Beach Water Quality

Water quality can change quickly – from day to day or even hour to hour depending on weather and other conditions. Learn how to make an informed decision about beach water quality before swimming by reading the information on this page. 

Water Sampling

Lambton Public Health takes regular samples at designated public beaches for bacteria. View current beach advisories.

Beach signage

Not Posted - Swim with Caution

NOT POSTED – Swim with Caution

At this time, there are no warning signs posted at the beach, and levels of bacteria are within the acceptable range according to the Ministry of Health Beach Management Protocol.

Posted - Unsafe to Swim

POSTED – Unsafe to Swim

Warning signs have been posted at the beach due to recent high levels of E.coli bacteria.

What causes water pollution?

Storm water runoff, combined with sewer overflows, sewage treatment plant by-passes, agricultural runoff, faulty septic systems and large populations of waterfowl which live on or near the beach and surrounding area all contribute to water pollution which can result in beach postings.

Rain is the biggest factor to impact beach water quality. Rain washes contaminants into streams, rivers and lakes. While small amounts of rainfall are unlikely to have much impact, it is still advisable to avoid swimming for 24-48 hours after heavy rainfalls.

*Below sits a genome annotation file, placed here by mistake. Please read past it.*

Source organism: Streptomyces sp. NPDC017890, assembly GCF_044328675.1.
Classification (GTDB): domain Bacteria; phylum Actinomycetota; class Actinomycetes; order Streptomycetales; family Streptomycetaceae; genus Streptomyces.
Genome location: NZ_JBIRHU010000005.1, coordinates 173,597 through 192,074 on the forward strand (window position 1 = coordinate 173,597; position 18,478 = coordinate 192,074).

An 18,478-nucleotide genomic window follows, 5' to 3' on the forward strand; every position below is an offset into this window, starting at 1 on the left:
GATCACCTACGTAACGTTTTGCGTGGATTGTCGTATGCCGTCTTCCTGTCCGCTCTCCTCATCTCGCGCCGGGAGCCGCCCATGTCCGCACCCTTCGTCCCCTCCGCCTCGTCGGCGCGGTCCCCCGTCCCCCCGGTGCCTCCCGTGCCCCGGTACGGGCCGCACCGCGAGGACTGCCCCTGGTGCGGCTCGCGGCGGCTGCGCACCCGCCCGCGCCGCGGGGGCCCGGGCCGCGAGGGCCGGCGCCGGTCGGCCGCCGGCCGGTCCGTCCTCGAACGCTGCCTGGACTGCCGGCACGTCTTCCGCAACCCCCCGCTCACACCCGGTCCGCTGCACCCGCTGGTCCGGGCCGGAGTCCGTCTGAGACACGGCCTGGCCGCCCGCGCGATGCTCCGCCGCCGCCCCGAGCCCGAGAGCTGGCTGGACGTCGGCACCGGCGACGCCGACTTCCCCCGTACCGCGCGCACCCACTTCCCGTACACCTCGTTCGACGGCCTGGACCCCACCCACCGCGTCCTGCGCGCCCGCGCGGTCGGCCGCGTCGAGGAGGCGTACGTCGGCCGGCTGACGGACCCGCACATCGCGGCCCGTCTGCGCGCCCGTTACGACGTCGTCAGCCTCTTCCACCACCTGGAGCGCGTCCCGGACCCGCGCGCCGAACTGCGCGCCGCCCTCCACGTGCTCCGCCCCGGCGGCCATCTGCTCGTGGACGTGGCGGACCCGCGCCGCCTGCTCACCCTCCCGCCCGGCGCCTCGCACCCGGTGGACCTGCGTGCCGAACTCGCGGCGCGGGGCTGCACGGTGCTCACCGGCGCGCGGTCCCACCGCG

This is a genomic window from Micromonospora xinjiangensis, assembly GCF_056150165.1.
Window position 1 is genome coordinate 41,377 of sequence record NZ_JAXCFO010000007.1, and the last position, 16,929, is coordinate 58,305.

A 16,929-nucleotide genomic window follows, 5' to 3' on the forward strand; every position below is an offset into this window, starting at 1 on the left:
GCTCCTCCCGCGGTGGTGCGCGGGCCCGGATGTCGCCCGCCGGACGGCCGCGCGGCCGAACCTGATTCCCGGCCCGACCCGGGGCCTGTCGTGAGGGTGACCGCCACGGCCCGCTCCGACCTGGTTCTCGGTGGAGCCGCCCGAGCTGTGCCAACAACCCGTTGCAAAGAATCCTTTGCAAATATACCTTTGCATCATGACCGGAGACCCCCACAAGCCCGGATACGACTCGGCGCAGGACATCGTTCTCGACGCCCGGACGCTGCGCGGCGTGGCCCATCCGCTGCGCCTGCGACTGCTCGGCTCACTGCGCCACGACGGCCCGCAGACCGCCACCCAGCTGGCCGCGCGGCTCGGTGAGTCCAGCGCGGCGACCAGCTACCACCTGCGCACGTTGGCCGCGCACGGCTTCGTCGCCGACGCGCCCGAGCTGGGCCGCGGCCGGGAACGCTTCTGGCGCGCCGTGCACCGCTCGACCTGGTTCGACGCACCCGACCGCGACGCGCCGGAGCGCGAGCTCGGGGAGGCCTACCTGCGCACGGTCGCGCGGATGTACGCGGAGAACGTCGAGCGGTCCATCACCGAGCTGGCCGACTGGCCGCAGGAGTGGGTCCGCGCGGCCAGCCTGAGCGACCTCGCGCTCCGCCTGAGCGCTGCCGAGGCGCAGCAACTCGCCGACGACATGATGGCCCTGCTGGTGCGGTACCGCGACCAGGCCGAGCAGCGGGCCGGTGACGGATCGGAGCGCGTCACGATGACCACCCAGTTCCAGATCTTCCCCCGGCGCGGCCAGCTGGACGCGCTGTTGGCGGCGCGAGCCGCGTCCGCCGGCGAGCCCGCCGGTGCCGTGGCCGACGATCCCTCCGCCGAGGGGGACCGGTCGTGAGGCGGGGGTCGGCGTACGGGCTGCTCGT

Wind can quickly build up significant waves. On any body of water, waves can stir up sand and silt making the water cloudy. If you can't see your feet from waist height of an adult, bacteria levels may be higher.
 Wet sand and shallow water
Shallow bodies of water are likely to be warmer than deeper ones during the summer. These warm temperatures are more favourable for bacterial survival or growth. Bacteria levels tend to be higher in wet sand as well. Be sure to use a hand sanitizer or wash hands after playing at the water's edge.

Remember: never swallow beach water, no matter how clear the water looks!

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